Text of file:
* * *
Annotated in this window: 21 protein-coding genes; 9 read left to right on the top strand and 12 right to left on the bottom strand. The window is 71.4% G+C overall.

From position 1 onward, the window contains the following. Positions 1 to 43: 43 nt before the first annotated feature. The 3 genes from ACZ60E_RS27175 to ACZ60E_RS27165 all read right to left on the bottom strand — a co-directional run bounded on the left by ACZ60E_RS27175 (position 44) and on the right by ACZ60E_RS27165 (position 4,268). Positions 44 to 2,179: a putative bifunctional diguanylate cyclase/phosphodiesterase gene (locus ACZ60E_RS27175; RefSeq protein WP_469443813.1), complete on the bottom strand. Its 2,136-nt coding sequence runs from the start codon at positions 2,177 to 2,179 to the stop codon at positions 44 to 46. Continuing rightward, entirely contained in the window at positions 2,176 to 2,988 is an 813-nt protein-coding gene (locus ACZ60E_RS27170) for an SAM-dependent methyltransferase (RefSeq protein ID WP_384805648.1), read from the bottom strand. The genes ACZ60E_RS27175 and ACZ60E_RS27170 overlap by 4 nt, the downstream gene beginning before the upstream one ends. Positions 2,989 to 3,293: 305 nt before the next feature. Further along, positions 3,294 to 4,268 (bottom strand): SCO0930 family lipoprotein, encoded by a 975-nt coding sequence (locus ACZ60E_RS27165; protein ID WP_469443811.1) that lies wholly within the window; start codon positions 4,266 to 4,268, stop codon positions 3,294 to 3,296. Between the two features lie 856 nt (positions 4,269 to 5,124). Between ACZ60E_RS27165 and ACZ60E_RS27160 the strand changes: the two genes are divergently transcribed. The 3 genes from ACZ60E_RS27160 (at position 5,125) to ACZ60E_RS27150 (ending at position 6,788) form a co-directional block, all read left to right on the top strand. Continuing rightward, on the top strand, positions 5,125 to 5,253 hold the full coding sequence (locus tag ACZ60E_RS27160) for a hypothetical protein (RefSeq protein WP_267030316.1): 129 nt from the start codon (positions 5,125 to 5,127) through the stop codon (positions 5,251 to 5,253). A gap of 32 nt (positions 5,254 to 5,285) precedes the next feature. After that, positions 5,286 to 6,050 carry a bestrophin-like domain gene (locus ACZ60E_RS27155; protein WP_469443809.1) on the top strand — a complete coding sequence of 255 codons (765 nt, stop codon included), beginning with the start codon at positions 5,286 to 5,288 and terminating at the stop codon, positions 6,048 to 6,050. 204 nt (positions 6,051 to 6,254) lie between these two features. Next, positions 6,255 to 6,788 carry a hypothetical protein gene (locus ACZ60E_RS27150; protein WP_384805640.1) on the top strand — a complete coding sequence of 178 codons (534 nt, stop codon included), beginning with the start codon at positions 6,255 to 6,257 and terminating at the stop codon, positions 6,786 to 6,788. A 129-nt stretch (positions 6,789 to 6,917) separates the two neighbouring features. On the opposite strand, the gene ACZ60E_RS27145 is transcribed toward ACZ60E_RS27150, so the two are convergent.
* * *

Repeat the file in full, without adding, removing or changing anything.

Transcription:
Annotated in this window: 21 protein-coding genes; 9 read left to right on the top strand and 12 right to left on the bottom strand. The window is 71.4% G+C overall.

From position 1 onward, the window contains the following. Positions 1 to 43: 43 nt before the first annotated feature. The 3 genes from ACZ60E_RS27175 to ACZ60E_RS27165 all read right to left on the bottom strand — a co-directional run bounded on the left by ACZ60E_RS27175 (position 44) and on the right by ACZ60E_RS27165 (position 4,268). Positions 44 to 2,179: a putative bifunctional diguanylate cyclase/phosphodiesterase gene (locus ACZ60E_RS27175; RefSeq protein WP_469443813.1), complete on the bottom strand. Its 2,136-nt coding sequence runs from the start codon at positions 2,177 to 2,179 to the stop codon at positions 44 to 46. Continuing rightward, entirely contained in the window at positions 2,176 to 2,988 is an 813-nt protein-coding gene (locus ACZ60E_RS27170) for an SAM-dependent methyltransferase (RefSeq protein ID WP_384805648.1), read from the bottom strand. The genes ACZ60E_RS27175 and ACZ60E_RS27170 overlap by 4 nt, the downstream gene beginning before the upstream one ends. Positions 2,989 to 3,293: 305 nt before the next feature. Further along, positions 3,294 to 4,268 (bottom strand): SCO0930 family lipoprotein, encoded by a 975-nt coding sequence (locus ACZ60E_RS27165; protein ID WP_469443811.1) that lies wholly within the window; start codon positions 4,266 to 4,268, stop codon positions 3,294 to 3,296. Between the two features lie 856 nt (positions 4,269 to 5,124). Between ACZ60E_RS27165 and ACZ60E_RS27160 the strand changes: the two genes are divergently transcribed. The 3 genes from ACZ60E_RS27160 (at position 5,125) to ACZ60E_RS27150 (ending at position 6,788) form a co-directional block, all read left to right on the top strand. Continuing rightward, on the top strand, positions 5,125 to 5,253 hold the full coding sequence (locus tag ACZ60E_RS27160) for a hypothetical protein (RefSeq protein WP_267030316.1): 129 nt from the start codon (positions 5,125 to 5,127) through the stop codon (positions 5,251 to 5,253). A gap of 32 nt (positions 5,254 to 5,285) precedes the next feature. After that, positions 5,286 to 6,050 carry a bestrophin-like domain gene (locus ACZ60E_RS27155; protein WP_469443809.1) on the top strand — a complete coding sequence of 255 codons (765 nt, stop codon included), beginning with the start codon at positions 5,286 to 5,288 and terminating at the stop codon, positions 6,048 to 6,050. 204 nt (positions 6,051 to 6,254) lie between these two features. Next, positions 6,255 to 6,788 carry a hypothetical protein gene (locus ACZ60E_RS27150; protein WP_384805640.1) on the top strand — a complete coding sequence of 178 codons (534 nt, stop codon included), beginning with the start codon at positions 6,255 to 6,257 and terminating at the stop codon, positions 6,786 to 6,788. A 129-nt stretch (positions 6,789 to 6,917) separates the two neighbouring features. On the opposite strand, the gene ACZ60E_RS27145 is transcribed toward ACZ60E_RS27150, so the two are convergent.